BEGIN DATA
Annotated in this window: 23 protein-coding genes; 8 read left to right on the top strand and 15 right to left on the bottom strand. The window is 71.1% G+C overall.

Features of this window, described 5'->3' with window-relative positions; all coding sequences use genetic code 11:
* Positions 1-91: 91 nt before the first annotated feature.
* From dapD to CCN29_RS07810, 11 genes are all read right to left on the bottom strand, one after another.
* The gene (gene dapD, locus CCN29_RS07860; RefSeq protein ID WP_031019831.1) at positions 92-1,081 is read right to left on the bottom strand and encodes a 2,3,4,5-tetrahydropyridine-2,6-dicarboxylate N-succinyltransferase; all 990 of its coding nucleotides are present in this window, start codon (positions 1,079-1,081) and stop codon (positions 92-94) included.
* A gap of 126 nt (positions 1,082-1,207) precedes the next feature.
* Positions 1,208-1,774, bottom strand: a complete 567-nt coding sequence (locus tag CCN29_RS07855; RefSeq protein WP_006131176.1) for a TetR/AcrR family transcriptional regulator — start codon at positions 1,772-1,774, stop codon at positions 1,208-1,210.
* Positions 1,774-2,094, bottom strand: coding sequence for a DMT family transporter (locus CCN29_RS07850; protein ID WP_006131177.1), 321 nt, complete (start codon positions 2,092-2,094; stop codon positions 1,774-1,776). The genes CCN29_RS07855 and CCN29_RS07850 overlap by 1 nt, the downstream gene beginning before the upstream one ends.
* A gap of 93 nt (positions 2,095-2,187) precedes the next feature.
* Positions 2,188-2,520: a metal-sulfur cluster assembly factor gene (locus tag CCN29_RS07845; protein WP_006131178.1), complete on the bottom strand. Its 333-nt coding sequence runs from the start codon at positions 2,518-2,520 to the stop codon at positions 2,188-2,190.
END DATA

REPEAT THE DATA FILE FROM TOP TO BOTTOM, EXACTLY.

Annotated in this window: 23 protein-coding genes; 8 read left to right on the top strand and 15 right to left on the bottom strand. The window is 71.1% G+C overall.

Features of this window, described 5'->3' with window-relative positions; all coding sequences use genetic code 11:
* Positions 1-91: 91 nt before the first annotated feature.
* From dapD to CCN29_RS07810, 11 genes are all read right to left on the bottom strand, one after another.
* The gene (gene dapD, locus CCN29_RS07860; RefSeq protein ID WP_031019831.1) at positions 92-1,081 is read right to left on the bottom strand and encodes a 2,3,4,5-tetrahydropyridine-2,6-dicarboxylate N-succinyltransferase; all 990 of its coding nucleotides are present in this window, start codon (positions 1,079-1,081) and stop codon (positions 92-94) included.
* A gap of 126 nt (positions 1,082-1,207) precedes the next feature.
* Positions 1,208-1,774, bottom strand: a complete 567-nt coding sequence (locus tag CCN29_RS07855; RefSeq protein WP_006131176.1) for a TetR/AcrR family transcriptional regulator — start codon at positions 1,772-1,774, stop codon at positions 1,208-1,210.
* Positions 1,774-2,094, bottom strand: coding sequence for a DMT family transporter (locus CCN29_RS07850; protein ID WP_006131177.1), 321 nt, complete (start codon positions 2,092-2,094; stop codon positions 1,774-1,776). The genes CCN29_RS07855 and CCN29_RS07850 overlap by 1 nt, the downstream gene beginning before the upstream one ends.
* A gap of 93 nt (positions 2,095-2,187) precedes the next feature.
* Positions 2,188-2,520: a metal-sulfur cluster assembly factor gene (locus tag CCN29_RS07845; protein WP_006131178.1), complete on the bottom strand. Its 333-nt coding sequence runs from the start codon at positions 2,518-2,520 to the stop codon at positions 2,188-2,190.